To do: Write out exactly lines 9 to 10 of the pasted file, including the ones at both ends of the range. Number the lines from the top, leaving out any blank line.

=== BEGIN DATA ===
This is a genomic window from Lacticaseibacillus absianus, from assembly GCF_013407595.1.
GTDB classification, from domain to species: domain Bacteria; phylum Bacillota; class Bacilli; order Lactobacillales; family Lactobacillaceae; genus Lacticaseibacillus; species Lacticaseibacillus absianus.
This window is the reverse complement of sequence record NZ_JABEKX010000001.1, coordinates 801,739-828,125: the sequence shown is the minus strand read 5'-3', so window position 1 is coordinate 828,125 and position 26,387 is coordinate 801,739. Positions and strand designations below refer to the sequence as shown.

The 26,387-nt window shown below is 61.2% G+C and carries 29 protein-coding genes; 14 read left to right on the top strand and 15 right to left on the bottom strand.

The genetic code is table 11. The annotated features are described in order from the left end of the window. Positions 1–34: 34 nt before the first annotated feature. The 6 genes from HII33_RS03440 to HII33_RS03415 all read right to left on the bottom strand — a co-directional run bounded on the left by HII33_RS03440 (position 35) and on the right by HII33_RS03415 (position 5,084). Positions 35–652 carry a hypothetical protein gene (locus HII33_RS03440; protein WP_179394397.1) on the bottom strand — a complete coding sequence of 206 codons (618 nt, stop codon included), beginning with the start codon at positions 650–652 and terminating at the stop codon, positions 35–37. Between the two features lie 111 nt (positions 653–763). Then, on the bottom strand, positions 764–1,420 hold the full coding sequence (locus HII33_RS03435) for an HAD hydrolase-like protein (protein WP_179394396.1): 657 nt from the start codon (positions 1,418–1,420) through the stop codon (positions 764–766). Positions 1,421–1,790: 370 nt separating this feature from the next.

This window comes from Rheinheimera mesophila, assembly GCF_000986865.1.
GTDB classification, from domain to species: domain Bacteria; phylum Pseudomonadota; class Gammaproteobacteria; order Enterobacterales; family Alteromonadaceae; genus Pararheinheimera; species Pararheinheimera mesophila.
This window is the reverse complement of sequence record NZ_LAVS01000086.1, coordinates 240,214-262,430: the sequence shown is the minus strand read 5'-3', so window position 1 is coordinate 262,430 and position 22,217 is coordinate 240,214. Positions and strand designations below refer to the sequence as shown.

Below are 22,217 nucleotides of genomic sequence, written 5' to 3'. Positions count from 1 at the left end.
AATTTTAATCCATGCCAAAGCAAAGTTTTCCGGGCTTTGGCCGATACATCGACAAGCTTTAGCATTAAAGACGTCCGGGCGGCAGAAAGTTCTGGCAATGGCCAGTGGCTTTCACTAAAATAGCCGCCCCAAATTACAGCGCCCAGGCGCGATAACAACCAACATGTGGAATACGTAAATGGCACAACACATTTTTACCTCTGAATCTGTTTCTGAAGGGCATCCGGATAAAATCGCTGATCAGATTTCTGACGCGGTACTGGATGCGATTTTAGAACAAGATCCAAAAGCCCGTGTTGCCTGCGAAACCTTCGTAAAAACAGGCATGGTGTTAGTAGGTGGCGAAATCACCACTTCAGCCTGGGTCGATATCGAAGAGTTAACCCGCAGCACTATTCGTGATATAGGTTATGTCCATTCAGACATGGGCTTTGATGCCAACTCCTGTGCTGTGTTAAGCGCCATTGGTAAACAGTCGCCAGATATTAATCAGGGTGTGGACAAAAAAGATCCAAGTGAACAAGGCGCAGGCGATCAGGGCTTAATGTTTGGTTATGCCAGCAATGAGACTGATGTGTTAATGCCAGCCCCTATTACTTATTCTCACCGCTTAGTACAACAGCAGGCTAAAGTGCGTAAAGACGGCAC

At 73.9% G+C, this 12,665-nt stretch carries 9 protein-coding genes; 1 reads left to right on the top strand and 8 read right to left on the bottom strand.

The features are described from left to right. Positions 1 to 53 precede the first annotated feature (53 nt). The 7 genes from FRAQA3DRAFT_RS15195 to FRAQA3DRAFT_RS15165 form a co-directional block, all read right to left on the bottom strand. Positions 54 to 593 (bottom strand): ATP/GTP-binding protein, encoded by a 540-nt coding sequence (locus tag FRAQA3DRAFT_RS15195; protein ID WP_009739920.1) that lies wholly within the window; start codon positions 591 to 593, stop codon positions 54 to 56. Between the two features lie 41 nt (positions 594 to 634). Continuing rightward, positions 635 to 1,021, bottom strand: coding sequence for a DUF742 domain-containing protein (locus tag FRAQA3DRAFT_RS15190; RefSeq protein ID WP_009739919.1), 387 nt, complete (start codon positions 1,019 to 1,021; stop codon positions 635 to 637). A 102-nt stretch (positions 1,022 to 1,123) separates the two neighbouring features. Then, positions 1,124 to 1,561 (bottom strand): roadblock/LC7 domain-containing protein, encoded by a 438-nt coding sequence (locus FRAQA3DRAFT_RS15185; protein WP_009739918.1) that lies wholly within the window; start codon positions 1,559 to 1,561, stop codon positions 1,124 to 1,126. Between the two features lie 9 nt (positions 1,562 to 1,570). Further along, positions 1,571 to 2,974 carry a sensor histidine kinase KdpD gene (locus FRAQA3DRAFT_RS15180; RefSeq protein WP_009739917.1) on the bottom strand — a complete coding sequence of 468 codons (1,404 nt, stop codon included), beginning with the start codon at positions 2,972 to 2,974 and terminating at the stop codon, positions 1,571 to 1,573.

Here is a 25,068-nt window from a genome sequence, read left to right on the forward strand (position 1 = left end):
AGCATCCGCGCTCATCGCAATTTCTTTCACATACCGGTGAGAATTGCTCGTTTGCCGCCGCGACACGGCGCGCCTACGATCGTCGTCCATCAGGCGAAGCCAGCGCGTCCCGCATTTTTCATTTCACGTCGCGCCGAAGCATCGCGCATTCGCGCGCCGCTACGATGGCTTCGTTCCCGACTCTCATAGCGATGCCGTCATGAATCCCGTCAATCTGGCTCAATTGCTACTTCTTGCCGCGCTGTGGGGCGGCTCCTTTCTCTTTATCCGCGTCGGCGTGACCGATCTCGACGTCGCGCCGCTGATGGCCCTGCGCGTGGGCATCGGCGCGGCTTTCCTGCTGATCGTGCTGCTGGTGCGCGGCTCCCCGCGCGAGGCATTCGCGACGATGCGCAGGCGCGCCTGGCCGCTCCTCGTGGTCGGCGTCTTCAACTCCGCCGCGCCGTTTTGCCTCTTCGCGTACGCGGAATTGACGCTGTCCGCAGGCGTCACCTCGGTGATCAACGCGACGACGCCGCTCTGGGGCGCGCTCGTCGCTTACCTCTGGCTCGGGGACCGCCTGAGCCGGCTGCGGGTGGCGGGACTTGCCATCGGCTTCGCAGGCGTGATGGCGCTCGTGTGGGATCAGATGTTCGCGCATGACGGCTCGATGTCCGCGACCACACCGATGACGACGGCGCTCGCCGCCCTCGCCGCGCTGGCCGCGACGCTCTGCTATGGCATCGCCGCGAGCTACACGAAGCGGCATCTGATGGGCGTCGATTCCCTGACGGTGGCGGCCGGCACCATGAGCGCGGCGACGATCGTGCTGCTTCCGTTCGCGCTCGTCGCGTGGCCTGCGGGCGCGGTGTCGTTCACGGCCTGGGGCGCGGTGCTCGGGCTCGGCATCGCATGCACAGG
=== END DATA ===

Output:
Below are 22,217 nucleotides of genomic sequence, written 5' to 3'. Positions count from 1 at the left end.
AATTTTAATCCATGCCAAAGCAAAGTTTTCCGGGCTTTGGCCGATACATCGACAAGCTTTAGCATTAAAGACGTCCGGGCGGCAGAAAGTTCTGGCAATGGCCAGTGGCTTTCACTAAAATAGCCGCCCCAAATTACAGCGCCCAGGCGCGATAACAACCAACATGTGGAATACGTAAATGGCACAACACATTTTTACCTCTGAATCTGTTTCTGAAGGGCATCCGGATAAAATCGCTGATCAGATTTCTGACGCGGTACTGGATGCGATTTTAGAACAAGATCCAAAAGCCCGTGTTGCCTGCGAAACCTTCGTAAAAACAGGCATGGTGTTAGTAGGTGGCGAAATCACCACTTCAGCCTGGGTCGATATCGAAGAGTTAACCCGCAGCACTATTCGTGATATAGGTTATGTCCATTCAGACATGGGCTTTGATGCCAACTCCTGTGCTGTGTTAAGCGCCATTGGTAAACAGTCGCCAGATATTAATCAGGGTGTGGACAAAAAAGATCCAAGTGAACAAGGCGCAGGCGATCAGGGCTTAATGTTTGGTTATGCCAGCAATGAGACTGATGTGTTAATGCCAGCCCCTATTACTTATTCTCACCGCTTAGTACAACAGCAGGCTAAAGTGCGTAAAGACGGCAC